LD: Michael, we know that in Europe ski mountaineering is considered as much a branch of mountaineering as say, ice climbing. In our mountain culture here in the U.S., ski mountaineering has never achieved that status.
MK: That’s true. If you want to be a guide in Europe you must ski at a high level, while most American mountain guides can get away with being mediocre skiers (though we do have a number of well-rounded guides in the U.S.). You don’t have to ski to climb the great routes in Yosemite. It’s a cultural difference, and it’s also simple geography. If you live close to or in the mountains you have to develop a certain skillset, and a lot of Europeans live that way.
LD: Have you done many routes where you had to blend climbing, skiing, ropework, etcetera?
MK: Again, I’ve always ski mountaineered for pleasure, rather than going after the same kind of experiences I’d have climbing on big mountains like Hunter or Foraker. So other than glacier skiing, I haven’t carried a rope much during ski mountaineering. And belaying while I was skiing…that was not why I wanted to go. I usually go skiing to get away from that sort of thing. I can remember plenty of times, however, when the conditions during ski mountaineering have felt plenty challenging and required all the mountain sense I apply to my climbs. There was a winter in the 1980s when I skied Mount Hayden nearly every week, I went up there when most people would say the conditions were super dangerous, if not desperate. The reason I could do that is that I’d been up there so much I had an intuitive sense of the snow. I knew where things were sliding and where they weren’t. I had the right gear, food, and a sense of where to go: all the keys to any mountaineering. When people ask me ‘What should I do to get ready for big climbs in Alaska or the Himalayas?’ I always tell them to get their basic mountain skills, then do a bunch of winter climbing and ski mountaineering in a place like Colorado, where the snowpack is bad and the weather unpredictable. In other words, do a bunch of ski mountaineering. You’ll learn more about traveling in snowy mountains quicker than you’ll learn it from anything else.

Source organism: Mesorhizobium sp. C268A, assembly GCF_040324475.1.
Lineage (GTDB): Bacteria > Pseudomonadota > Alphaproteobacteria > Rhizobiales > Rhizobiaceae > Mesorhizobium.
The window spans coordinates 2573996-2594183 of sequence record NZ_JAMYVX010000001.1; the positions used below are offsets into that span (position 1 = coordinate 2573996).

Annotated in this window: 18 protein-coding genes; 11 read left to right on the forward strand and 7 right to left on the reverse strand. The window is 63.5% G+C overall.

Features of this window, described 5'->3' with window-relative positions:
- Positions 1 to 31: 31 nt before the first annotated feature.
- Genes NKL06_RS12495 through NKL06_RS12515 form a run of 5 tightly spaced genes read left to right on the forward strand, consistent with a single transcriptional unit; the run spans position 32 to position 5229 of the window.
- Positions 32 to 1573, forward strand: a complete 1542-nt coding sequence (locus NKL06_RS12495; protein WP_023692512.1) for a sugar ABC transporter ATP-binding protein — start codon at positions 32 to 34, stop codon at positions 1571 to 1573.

LD: So why don’t more mountaineers spend time on skis?
MK: It’s too much fun for a lot of people. It’s like they get serious about climbing the hard routes, and they don’t want to be diverted in to the fun. They seem to feel ‘it’s not good if you’re not suffering.’ But what they don’t understand is you learn so much from ski mountaineering that applies to hard-core alpine climbing. Besides, you can push the ski mountaineering as far as you want, as people like yourself know all too well.